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TUTORIAL | Audi A4 B5 2.8L 12V AFC | How To Replace Valve Cover Gaskets

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TUTORIAL | Audi A4 B5 2.8L 12V AFC | How To Replace Valve Cover Gaskets

  #1  
Old 03-28-2013, 02:07 AM
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Default TUTORIAL | Audi A4 B5 2.8L 12V AFC | How To Replace Valve Cover Gaskets

DISCLAIMER: I am not responsible for any damages done to any vehicles repaired using this guide. I am also not responsible for any injuries occurred during any repairs or services using this guide. No pets were harmed in the making of this tutorial


Hello peoples... you're probably reading this because you've got oil leaking from your valve covers or maybe you're just curious to see this post. anyways today i will help guide you to success with replacing your valve cover gaskets.

heres what you'll need!


- 3/8 Drive Ratchet
- 1-3 inch 3/8 Extension
- either a size 3,4, or 5 Allen socket (i forgot)
- Phillips screw Driver and Flat head screwdriver
- Short 10mm Socket or 10mm wrench
- 8mm socket or wrench


ok now that you got all your tools ready and brand new valve cover gaskets you're ready to start!

first off you want to take your flat head and twist the little clips on your engine cover 90 degrees either left or right to unlock them...

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next loosen the clamp on the intake hose and also disconnect the MAF sensor and remove the 4 10mm bolts holding the MAF sensor to the air box... or if you want you can just remove the entire air box (which is more work)





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once the MAF and air tube is removed you now have room to access the bolts on the passenger side valve cover... now move over to the driver side valve cover... remove the 3 Phillips screws holding the coolant reservoir tank in place... remove the screws, lift the reservoir up a little and disconnect the sensor directly on the bottom of the tank... once the sensor is disconnected move the tank aside. do not disconnect any coolant lines!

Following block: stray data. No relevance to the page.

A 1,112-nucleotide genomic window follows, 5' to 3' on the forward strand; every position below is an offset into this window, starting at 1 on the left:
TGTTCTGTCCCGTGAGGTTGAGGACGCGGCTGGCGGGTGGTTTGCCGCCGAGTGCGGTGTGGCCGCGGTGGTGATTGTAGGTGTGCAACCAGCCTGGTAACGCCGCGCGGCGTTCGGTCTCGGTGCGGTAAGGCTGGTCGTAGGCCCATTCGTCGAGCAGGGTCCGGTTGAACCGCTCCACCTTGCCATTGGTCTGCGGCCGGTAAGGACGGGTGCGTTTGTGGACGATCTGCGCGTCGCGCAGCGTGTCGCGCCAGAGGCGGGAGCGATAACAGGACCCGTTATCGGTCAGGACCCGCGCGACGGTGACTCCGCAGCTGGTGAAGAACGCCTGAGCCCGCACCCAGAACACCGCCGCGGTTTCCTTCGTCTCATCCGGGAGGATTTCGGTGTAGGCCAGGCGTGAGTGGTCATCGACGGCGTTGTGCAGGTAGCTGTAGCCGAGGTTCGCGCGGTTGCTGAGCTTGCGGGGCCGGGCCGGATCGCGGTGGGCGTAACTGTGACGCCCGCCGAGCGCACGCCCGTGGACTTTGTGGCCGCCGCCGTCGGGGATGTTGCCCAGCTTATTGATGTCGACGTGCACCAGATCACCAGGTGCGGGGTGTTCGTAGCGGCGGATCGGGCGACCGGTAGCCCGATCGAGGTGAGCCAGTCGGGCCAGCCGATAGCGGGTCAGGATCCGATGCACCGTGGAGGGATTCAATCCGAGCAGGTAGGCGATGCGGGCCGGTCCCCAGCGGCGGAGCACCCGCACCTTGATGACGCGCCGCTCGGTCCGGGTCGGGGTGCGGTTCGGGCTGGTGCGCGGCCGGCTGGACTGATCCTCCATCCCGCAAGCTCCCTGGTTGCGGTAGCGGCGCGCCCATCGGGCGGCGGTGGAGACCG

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now that the coolant tank is moved aside... disconnect the camshaft sensor thing on the back of the cylinder head... just push the medal clip in and pull out!





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awesome... now disconnect the PCV (positive crankcase ventilation) hose and just set it aside...





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Ok... now here comes the part where if you have the right tools it'll be a breeze... but if you have super long sockets or wrenches without an angle then you might struggle a bit...

remove the 10mm bolt and 8mm bolt holding the cruise control diaphragm bracket to the valve cover and cylinder head.... just remove the two bolts and set the cruise control bracket along with the diaphragm aside... also disconnect the vacuum hose to the diaphragm (NOTE: some people don't disconnect the vacuum hose but i find it easier when stuff isn't in my way)






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ok now that you have the camshaft sensor disconnected, PCV hose disconnected... and the cruise control bracket out of the way, your valve cover is free and good to go... you just need to remove the 6 allen bolts... 3 on top and 3 directly on the bottom of the top bolts... bottom ones are tricky but a flex ratchet and the right extensions will give you no problems...

remove the bolts and just pull the valve cover off! if you're having a hard time pulling the valve covers off use a screwdriver to lightly pry the cover off (DO NOT USE TOO MUCH FORCE!! you might break something!)





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thats it! once u have the valve cover off make sure there is no gasket pieces stuck to the surface of the cylinder head... make sure the surface on the cylinder head is nice and clean and dry!!! clean up your valve cover, take the gasket off... paint your valve covers or do whatever you want to them and once you're done put the new gasket on. be careful when you put the valve covers back on, make sure the gasket is still in place... lots of times people will slap the valve covers back on, and during the process, a corner of the gasket falls out of place and you end up bolting the valve cover down while the gasket is out of place then you will end up having a leak!!